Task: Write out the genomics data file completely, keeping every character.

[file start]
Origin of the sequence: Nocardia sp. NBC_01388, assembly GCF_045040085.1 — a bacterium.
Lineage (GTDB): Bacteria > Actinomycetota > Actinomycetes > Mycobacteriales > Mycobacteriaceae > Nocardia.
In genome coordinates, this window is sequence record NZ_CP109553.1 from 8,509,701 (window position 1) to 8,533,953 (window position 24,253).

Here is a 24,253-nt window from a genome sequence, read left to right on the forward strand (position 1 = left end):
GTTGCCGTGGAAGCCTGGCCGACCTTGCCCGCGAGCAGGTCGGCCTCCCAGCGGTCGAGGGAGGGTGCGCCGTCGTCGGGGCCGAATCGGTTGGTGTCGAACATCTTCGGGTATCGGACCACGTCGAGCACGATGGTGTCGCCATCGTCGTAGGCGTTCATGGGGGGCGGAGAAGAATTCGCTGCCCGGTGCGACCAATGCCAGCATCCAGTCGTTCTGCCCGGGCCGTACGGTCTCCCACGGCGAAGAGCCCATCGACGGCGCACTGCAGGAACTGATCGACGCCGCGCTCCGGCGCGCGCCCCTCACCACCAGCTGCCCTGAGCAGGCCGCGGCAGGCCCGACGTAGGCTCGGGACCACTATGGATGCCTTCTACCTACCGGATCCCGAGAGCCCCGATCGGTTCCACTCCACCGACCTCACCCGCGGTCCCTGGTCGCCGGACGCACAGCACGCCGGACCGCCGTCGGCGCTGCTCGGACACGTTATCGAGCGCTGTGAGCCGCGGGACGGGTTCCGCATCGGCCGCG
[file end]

Origin of the sequence: Nocardia sp. NBC_01388, assembly GCF_045040085.1 — a bacterium.
Lineage (GTDB): Bacteria > Actinomycetota > Actinomycetes > Mycobacteriales > Mycobacteriaceae > Nocardia.
In genome coordinates, this window is sequence record NZ_CP109553.1 from 8,509,701 (window position 1) to 8,533,953 (window position 24,253).

Here is a 24,253-nt window from a genome sequence, read left to right on the forward strand (position 1 = left end):
GTTGCCGTGGAAGCCTGGCCGACCTTGCCCGCGAGCAGGTCGGCCTCCCAGCGGTCGAGGGAGGGTGCGCCGTCGTCGGGGCCGAATCGGTTGGTGTCGAACATCTTCGGGTATCGGACCACGTCGAGCACGATGGTGTCGCCATCGTCGTAGGCGTTCATGGGGGGCGGAGAAGAATTCGCTGCCCGGTGCGACCAATGCCAGCATCCAGTCGTTCTGCCCGGGCCGTACGGTCTCCCACGGCGAAGAGCCCATCGACGGCGCACTGCAGGAACTGATCGACGCCGCGCTCCGGCGCGCGCCCCTCACCACCAGCTGCCCTGAGCAGGCCGCGGCAGGCCCGACGTAGGCTCGGGACCACTATGGATGCCTTCTACCTACCGGATCCCGAGAGCCCCGATCGGTTCCACTCCACCGACCTCACCCGCGGTCCCTGGTCGCCGGACGCACAGCACGCCGGACCGCCGTCGGCGCTGCTCGGACACGTTATCGAGCGCTGTGAGCCGCGGGACGGGTTCCGCATCGGCCGCG